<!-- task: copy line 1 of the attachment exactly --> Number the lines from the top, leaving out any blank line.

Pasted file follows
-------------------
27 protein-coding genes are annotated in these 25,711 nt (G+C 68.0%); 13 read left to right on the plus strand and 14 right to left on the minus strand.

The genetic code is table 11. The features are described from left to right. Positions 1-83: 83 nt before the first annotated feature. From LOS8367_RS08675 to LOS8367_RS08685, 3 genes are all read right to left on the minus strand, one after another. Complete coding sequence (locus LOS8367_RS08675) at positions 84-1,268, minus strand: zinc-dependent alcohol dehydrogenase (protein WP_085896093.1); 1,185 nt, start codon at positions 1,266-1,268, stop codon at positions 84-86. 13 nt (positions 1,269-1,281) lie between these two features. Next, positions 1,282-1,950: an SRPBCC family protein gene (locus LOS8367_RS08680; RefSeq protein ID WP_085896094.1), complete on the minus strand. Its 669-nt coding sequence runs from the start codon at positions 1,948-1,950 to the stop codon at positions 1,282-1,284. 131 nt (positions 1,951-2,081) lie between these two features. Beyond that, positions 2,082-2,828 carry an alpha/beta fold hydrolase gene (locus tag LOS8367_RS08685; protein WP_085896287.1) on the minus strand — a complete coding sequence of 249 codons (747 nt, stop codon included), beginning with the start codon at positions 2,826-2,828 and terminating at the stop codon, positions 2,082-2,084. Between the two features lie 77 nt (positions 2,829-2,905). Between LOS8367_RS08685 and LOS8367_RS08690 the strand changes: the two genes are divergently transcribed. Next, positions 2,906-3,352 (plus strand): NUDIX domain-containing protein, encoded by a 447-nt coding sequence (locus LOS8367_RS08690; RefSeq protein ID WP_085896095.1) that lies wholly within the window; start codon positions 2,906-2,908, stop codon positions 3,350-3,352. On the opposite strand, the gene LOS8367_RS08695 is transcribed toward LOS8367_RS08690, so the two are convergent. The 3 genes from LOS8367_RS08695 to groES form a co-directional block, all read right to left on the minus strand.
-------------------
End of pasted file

27 protein-coding genes are annotated in these 25,711 nt (G+C 68.0%); 13 read left to right on the plus strand and 14 right to left on the minus strand.